Coursera is an online education company launched by Stanford University professors in April 2012. For those of you who are unfamiliar, Coursera offers massive open online courses (MOOC), in which anyone from around the world can gain free access to “video lectures” and assignments of classes from renowned universities worldwide. It offers a broad variety of subjects, taught in multiple languages. Users are able to complete graded assignments and earn a certificate of completion at the end of the course duration. As of October 2014, Coursera has over 10 million students and raised $85 million in venture funds. They derive their revenue out of signature tracks, corporate professional development programs and specializations.
Coursera has revolutionized the education industry by giving free access to video lectures provided by top institutions. In observation of individual courses, it proves to be a challenge for professors to run “office hours” for more than 10,000 online students (Coursera has recently integrated “live-stream hangouts” into their courses to counter this obstacle). Thus the most intriguing characteristic of Coursera is it’s integration of a social element between students taking a certain course. I personally have taken a few classes on Coursera over my gap year and I would like to take this opportunity to share my experienced of a socially driven course.
Class Run By Thousands
The very first, and memorable course I’ve taken in Coursera was “Introduction to Mathematical Thinking” taught by Professor Keith Devlin of Stanford University. This was an opportunity for me to experience the rigor in my field of passion provided by one of the world’s best institutions. However, I would not have been able to do well without accessing the Discussion Forum.
Coursera has integrated a forum in which students can share helpful learning resources and provide “hints” to assignment problems to each other. I found the course I was taking to be very challenging, and having access to a discussion forum of thousands of others had not only given me the ability to adequately succeed, but it has opened up an entire network of individuals from around the world with similar a passion. It also fosters engagement in the topics discussed in lectures and has allowed for a mass interaction within the class as a whole. Overall, what I observed in the forums was an incredible macro-collaboration between global strangers for means of learning.
Users may also volunteer to become Teacher Assistants, in which they would regulate the forums to uphold academic integrity. For example, users are restricted by the honor code to post direct answers to assignments, or reveal any questions that may appear in online tests. TA’s will be in charge of monitoring the forums accordingly. They would also report any specific difficulties students could be facing to the professor, who could improve the course structure and content based on feedback. Additionally, professors are given the autonomy to design their own evaluation systems. I remember having to grade my peer’s exams after taking my own and having 3-5 random others grading my work resulted in an efficiently fair and unbiased evaluation. It also gave me the opportunity to observe how other students decided to approach the test questions and learn from the perspective of others.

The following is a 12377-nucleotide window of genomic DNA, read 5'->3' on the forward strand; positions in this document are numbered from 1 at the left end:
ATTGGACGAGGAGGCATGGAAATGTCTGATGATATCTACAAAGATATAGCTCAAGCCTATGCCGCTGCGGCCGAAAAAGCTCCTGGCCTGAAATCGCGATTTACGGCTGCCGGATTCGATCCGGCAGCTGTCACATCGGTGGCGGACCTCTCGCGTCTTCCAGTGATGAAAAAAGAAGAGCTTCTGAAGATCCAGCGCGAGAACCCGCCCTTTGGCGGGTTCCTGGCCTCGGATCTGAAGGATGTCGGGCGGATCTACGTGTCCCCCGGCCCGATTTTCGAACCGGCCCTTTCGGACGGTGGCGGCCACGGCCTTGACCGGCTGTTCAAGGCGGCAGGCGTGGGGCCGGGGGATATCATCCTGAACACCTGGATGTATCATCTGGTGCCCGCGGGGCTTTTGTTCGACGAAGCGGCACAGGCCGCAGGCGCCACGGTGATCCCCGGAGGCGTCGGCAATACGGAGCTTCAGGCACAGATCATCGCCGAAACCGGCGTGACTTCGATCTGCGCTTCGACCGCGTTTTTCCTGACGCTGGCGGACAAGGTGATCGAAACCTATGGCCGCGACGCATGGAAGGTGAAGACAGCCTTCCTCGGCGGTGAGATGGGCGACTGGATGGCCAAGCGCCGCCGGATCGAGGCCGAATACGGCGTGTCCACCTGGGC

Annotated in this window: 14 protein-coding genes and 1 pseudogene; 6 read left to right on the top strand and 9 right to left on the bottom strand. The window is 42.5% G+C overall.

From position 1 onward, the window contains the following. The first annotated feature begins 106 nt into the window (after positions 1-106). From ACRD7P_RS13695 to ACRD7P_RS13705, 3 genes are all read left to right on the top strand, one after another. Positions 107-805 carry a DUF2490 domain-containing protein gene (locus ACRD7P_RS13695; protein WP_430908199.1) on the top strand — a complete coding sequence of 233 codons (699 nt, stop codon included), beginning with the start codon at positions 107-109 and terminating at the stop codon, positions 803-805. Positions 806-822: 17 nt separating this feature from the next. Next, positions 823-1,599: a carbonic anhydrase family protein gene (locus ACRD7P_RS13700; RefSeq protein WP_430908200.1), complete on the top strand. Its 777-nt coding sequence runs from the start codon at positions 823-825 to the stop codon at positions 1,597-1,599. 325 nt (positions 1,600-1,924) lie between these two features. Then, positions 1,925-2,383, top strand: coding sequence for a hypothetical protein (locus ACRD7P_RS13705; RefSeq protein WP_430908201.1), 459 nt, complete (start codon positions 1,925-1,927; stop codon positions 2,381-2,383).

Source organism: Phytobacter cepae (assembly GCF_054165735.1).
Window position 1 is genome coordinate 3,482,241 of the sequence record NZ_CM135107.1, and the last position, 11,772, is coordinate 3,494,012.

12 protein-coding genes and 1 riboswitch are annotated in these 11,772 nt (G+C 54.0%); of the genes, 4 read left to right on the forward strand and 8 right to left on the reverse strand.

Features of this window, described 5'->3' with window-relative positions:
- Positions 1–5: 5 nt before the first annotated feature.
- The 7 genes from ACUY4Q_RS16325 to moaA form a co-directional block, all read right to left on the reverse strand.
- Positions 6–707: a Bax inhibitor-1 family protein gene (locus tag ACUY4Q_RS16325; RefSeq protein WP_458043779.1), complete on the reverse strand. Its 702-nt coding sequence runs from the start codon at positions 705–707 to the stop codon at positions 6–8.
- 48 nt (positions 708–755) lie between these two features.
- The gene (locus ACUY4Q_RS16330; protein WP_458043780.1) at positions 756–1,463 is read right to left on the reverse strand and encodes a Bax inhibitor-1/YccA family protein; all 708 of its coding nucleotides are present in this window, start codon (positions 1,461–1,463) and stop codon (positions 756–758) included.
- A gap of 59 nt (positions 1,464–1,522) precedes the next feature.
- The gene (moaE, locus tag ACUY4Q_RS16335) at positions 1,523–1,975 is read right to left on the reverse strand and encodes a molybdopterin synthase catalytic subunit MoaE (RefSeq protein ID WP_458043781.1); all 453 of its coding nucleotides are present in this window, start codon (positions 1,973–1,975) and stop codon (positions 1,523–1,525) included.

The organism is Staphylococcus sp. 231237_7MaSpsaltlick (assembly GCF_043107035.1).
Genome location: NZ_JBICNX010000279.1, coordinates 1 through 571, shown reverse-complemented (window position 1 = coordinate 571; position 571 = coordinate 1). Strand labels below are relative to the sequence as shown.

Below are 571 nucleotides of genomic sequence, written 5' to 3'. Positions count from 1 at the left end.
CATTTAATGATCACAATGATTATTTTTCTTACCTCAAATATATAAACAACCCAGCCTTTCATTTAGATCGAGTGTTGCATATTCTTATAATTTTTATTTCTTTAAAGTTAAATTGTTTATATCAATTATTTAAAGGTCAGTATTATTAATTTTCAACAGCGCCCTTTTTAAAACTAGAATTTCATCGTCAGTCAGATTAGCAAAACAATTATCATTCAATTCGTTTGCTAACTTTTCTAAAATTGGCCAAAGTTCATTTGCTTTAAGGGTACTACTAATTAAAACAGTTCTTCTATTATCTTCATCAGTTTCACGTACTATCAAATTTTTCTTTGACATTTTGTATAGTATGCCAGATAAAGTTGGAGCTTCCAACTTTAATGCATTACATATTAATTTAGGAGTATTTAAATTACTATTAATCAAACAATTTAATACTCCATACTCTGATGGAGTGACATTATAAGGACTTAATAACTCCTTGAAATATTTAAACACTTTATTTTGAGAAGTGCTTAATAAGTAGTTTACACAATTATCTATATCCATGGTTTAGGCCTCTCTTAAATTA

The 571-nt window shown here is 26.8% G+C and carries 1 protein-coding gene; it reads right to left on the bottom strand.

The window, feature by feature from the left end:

Overall, Coursera’s course technical operations and its informational value are mostly socially driven. The website sets up an ideal platform that lets its users “run” the class, and crowd-sources regulator positions to the public. But letting strangers assume TA positions raises a question of credibility. Is integrity perfectly preserved? No. But with proper organization and incentive systems, a crowd-regulated online class can still maintain a great extent of honesty.
Since MOOC’s are simply “an alternative to no higher education”, completion does not award any form of accreditation that may provide an opportunity for further education or employment. Thus the consequence of dishonesty would not be as severe as those in formal institutions. However, students may choose to sign up for a signature track (which would require a $30-$90 fee) to increase the credibility of their course completion by adhering to tighter surveillance processes. In these cases, Coursera utilizes a special software that recognizes the user’s typing rhythm and pattern to verify their identity when taking tests.
Will Coursera eventually compete with current institutions and live up to the “free education” utopia? Definitely not without perfecting their proctoring system. But it has successfully given at least an equally valuable form of engagement online to that of physical classrooms. As student-to-student interaction is encouraged, users are able to derive and create resources to improve the overall learning experience. While most universities sell on the professor-student intimacy of small classes, I would argue that we derive more informational value from the massive conversation of a lecture hall, and Coursera serves to be the ultimate example.
So, how do you think #IS6621 would fare as a massive open online course?